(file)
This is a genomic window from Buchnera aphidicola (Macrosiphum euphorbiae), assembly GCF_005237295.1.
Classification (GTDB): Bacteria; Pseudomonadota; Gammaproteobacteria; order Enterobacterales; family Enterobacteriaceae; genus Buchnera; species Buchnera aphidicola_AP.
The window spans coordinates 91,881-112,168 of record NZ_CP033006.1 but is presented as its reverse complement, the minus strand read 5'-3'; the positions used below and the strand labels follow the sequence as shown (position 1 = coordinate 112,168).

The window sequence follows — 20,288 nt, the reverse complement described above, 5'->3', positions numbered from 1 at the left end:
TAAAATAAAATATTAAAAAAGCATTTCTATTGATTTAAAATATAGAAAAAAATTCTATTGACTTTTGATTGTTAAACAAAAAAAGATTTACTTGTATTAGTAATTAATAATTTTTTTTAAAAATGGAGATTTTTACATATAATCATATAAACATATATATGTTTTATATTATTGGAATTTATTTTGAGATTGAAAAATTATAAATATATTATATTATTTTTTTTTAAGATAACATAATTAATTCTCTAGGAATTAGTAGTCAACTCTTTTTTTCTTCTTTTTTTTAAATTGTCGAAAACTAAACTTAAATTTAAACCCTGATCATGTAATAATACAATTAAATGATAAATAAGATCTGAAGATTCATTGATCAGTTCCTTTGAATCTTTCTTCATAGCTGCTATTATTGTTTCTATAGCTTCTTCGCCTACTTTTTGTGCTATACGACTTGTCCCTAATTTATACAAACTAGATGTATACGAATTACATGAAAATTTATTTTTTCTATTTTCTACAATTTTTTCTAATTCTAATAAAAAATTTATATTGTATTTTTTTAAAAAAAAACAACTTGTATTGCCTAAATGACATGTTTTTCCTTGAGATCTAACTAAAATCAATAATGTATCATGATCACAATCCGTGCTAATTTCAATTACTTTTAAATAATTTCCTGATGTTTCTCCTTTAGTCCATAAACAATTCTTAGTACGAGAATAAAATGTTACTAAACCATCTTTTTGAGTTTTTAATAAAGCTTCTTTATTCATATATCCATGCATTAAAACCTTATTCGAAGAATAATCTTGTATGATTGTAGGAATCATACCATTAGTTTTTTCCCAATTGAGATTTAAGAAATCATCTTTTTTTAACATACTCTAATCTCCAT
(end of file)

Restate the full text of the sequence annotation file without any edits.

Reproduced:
This is a genomic window from Buchnera aphidicola (Macrosiphum euphorbiae), assembly GCF_005237295.1.
Classification (GTDB): Bacteria; Pseudomonadota; Gammaproteobacteria; order Enterobacterales; family Enterobacteriaceae; genus Buchnera; species Buchnera aphidicola_AP.
The window spans coordinates 91,881-112,168 of record NZ_CP033006.1 but is presented as its reverse complement, the minus strand read 5'-3'; the positions used below and the strand labels follow the sequence as shown (position 1 = coordinate 112,168).

The window sequence follows — 20,288 nt, the reverse complement described above, 5'->3', positions numbered from 1 at the left end:
TAAAATAAAATATTAAAAAAGCATTTCTATTGATTTAAAATATAGAAAAAAATTCTATTGACTTTTGATTGTTAAACAAAAAAAGATTTACTTGTATTAGTAATTAATAATTTTTTTTAAAAATGGAGATTTTTACATATAATCATATAAACATATATATGTTTTATATTATTGGAATTTATTTTGAGATTGAAAAATTATAAATATATTATATTATTTTTTTTTAAGATAACATAATTAATTCTCTAGGAATTAGTAGTCAACTCTTTTTTTCTTCTTTTTTTTAAATTGTCGAAAACTAAACTTAAATTTAAACCCTGATCATGTAATAATACAATTAAATGATAAATAAGATCTGAAGATTCATTGATCAGTTCCTTTGAATCTTTCTTCATAGCTGCTATTATTGTTTCTATAGCTTCTTCGCCTACTTTTTGTGCTATACGACTTGTCCCTAATTTATACAAACTAGATGTATACGAATTACATGAAAATTTATTTTTTCTATTTTCTACAATTTTTTCTAATTCTAATAAAAAATTTATATTGTATTTTTTTAAAAAAAAACAACTTGTATTGCCTAAATGACATGTTTTTCCTTGAGATCTAACTAAAATCAATAATGTATCATGATCACAATCCGTGCTAATTTCAATTACTTTTAAATAATTTCCTGATGTTTCTCCTTTAGTCCATAAACAATTCTTAGTACGAGAATAAAATGTTACTAAACCATCTTTTTGAGTTTTTAATAAAGCTTCTTTATTCATATATCCATGCATTAAAACCTTATTCGAAGAATAATCTTGTATGATTGTAGGAATCATACCATTAGTTTTTTCCCAATTGAGATTTAAGAAATCATCTTTTTTTAACATACTCTAATCTCCAT